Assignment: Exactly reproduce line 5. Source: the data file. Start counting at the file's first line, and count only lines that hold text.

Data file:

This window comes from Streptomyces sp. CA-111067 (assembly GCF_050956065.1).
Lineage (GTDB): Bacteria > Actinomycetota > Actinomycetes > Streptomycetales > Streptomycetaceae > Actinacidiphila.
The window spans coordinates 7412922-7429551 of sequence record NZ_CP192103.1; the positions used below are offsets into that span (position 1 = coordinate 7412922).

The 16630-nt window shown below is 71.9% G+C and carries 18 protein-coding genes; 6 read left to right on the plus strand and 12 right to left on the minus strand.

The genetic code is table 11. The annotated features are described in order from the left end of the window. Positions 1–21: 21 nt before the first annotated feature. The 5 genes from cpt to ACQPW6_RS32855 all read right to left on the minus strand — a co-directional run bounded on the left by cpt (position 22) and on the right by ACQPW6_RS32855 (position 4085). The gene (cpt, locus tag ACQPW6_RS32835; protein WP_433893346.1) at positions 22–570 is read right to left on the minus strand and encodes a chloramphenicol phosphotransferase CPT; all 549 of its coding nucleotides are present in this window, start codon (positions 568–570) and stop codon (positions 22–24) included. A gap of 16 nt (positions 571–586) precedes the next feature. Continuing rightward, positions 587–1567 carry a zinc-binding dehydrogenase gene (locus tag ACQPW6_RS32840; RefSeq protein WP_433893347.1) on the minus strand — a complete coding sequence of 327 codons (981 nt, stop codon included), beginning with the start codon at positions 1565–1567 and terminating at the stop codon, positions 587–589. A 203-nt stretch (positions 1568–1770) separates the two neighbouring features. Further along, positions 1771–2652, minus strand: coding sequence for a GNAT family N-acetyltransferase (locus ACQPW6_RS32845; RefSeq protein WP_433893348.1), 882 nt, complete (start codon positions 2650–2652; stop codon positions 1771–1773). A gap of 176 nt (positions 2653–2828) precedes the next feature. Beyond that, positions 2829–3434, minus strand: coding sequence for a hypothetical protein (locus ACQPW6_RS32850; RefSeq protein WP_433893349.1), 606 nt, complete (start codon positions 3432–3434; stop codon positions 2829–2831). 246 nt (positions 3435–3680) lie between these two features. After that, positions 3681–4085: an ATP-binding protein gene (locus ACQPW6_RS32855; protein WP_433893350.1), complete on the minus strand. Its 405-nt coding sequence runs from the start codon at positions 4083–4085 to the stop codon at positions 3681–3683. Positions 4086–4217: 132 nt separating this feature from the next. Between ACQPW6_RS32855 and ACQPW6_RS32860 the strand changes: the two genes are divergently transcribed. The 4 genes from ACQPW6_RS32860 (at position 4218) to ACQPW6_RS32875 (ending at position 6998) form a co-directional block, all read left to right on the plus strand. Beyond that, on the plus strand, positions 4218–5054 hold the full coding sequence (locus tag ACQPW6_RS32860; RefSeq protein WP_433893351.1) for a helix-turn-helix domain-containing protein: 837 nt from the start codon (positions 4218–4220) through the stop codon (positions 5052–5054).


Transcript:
The genetic code is table 11. The annotated features are described in order from the left end of the window. Positions 1–21: 21 nt before the first annotated feature. The 5 genes from cpt to ACQPW6_RS32855 all read right to left on the minus strand — a co-directional run bounded on the left by cpt (position 22) and on the right by ACQPW6_RS32855 (position 4085). The gene (cpt, locus tag ACQPW6_RS32835; protein WP_433893346.1) at positions 22–570 is read right to left on the minus strand and encodes a chloramphenicol phosphotransferase CPT; all 549 of its coding nucleotides are present in this window, start codon (positions 568–570) and stop codon (positions 22–24) included. A gap of 16 nt (positions 571–586) precedes the next feature. Continuing rightward, positions 587–1567 carry a zinc-binding dehydrogenase gene (locus tag ACQPW6_RS32840; RefSeq protein WP_433893347.1) on the minus strand — a complete coding sequence of 327 codons (981 nt, stop codon included), beginning with the start codon at positions 1565–1567 and terminating at the stop codon, positions 587–589. A 203-nt stretch (positions 1568–1770) separates the two neighbouring features. Further along, positions 1771–2652, minus strand: coding sequence for a GNAT family N-acetyltransferase (locus ACQPW6_RS32845; RefSeq protein WP_433893348.1), 882 nt, complete (start codon positions 2650–2652; stop codon positions 1771–1773). A gap of 176 nt (positions 2653–2828) precedes the next feature. Beyond that, positions 2829–3434, minus strand: coding sequence for a hypothetical protein (locus ACQPW6_RS32850; RefSeq protein WP_433893349.1), 606 nt, complete (start codon positions 3432–3434; stop codon positions 2829–2831). 246 nt (positions 3435–3680) lie between these two features. After that, positions 3681–4085: an ATP-binding protein gene (locus ACQPW6_RS32855; protein WP_433893350.1), complete on the minus strand. Its 405-nt coding sequence runs from the start codon at positions 4083–4085 to the stop codon at positions 3681–3683. Positions 4086–4217: 132 nt separating this feature from the next. Between ACQPW6_RS32855 and ACQPW6_RS32860 the strand changes: the two genes are divergently transcribed. The 4 genes from ACQPW6_RS32860 (at position 4218) to ACQPW6_RS32875 (ending at position 6998) form a co-directional block, all read left to right on the plus strand. Beyond that, on the plus strand, positions 4218–5054 hold the full coding sequence (locus tag ACQPW6_RS32860; RefSeq protein WP_433893351.1) for a helix-turn-helix domain-containing protein: 837 nt from the start codon (positions 4218–4220) through the stop codon (positions 5052–5054).